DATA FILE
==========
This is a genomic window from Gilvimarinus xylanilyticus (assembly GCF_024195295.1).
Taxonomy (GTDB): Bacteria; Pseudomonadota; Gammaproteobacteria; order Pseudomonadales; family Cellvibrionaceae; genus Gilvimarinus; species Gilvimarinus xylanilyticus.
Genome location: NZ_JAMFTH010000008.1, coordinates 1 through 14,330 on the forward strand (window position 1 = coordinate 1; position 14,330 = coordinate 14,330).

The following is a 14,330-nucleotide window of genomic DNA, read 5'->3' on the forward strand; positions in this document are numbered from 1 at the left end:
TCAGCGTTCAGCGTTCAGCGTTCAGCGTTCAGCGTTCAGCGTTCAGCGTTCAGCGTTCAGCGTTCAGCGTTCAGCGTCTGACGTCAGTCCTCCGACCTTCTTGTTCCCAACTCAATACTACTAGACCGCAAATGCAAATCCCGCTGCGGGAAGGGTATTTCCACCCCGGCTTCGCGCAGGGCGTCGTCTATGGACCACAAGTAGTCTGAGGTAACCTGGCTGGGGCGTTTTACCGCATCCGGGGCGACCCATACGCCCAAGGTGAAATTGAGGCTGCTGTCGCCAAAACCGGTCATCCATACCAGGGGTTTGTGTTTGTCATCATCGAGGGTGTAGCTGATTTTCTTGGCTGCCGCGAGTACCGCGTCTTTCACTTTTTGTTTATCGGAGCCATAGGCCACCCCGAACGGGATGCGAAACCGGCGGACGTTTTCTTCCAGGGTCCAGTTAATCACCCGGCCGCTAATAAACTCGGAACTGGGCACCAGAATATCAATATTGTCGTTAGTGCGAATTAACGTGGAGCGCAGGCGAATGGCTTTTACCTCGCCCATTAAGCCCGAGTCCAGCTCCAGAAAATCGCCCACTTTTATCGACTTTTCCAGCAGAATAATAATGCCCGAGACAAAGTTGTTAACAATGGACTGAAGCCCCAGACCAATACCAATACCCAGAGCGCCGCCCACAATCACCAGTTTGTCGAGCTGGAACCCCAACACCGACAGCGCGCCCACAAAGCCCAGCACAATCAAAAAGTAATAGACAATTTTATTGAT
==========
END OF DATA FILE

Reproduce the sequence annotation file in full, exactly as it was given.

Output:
This is a genomic window from Gilvimarinus xylanilyticus (assembly GCF_024195295.1).
Taxonomy (GTDB): Bacteria; Pseudomonadota; Gammaproteobacteria; order Pseudomonadales; family Cellvibrionaceae; genus Gilvimarinus; species Gilvimarinus xylanilyticus.
Genome location: NZ_JAMFTH010000008.1, coordinates 1 through 14,330 on the forward strand (window position 1 = coordinate 1; position 14,330 = coordinate 14,330).

The following is a 14,330-nucleotide window of genomic DNA, read 5'->3' on the forward strand; positions in this document are numbered from 1 at the left end:
TCAGCGTTCAGCGTTCAGCGTTCAGCGTTCAGCGTTCAGCGTTCAGCGTTCAGCGTTCAGCGTTCAGCGTTCAGCGTCTGACGTCAGTCCTCCGACCTTCTTGTTCCCAACTCAATACTACTAGACCGCAAATGCAAATCCCGCTGCGGGAAGGGTATTTCCACCCCGGCTTCGCGCAGGGCGTCGTCTATGGACCACAAGTAGTCTGAGGTAACCTGGCTGGGGCGTTTTACCGCATCCGGGGCGACCCATACGCCCAAGGTGAAATTGAGGCTGCTGTCGCCAAAACCGGTCATCCATACCAGGGGTTTGTGTTTGTCATCATCGAGGGTGTAGCTGATTTTCTTGGCTGCCGCGAGTACCGCGTCTTTCACTTTTTGTTTATCGGAGCCATAGGCCACCCCGAACGGGATGCGAAACCGGCGGACGTTTTCTTCCAGGGTCCAGTTAATCACCCGGCCGCTAATAAACTCGGAACTGGGCACCAGAATATCAATATTGTCGTTAGTGCGAATTAACGTGGAGCGCAGGCGAATGGCTTTTACCTCGCCCATTAAGCCCGAGTCCAGCTCCAGAAAATCGCCCACTTTTATCGACTTTTCCAGCAGAATAATAATGCCCGAGACAAAGTTGTTAACAATGGACTGAAGCCCCAGACCAATACCAATACCCAGAGCGCCGCCCACAATCACCAGTTTGTCGAGCTGGAACCCCAACACCGACAGCGCGCCCACAAAGCCCAGCACAATCAAAAAGTAATAGACAATTTTATTGAT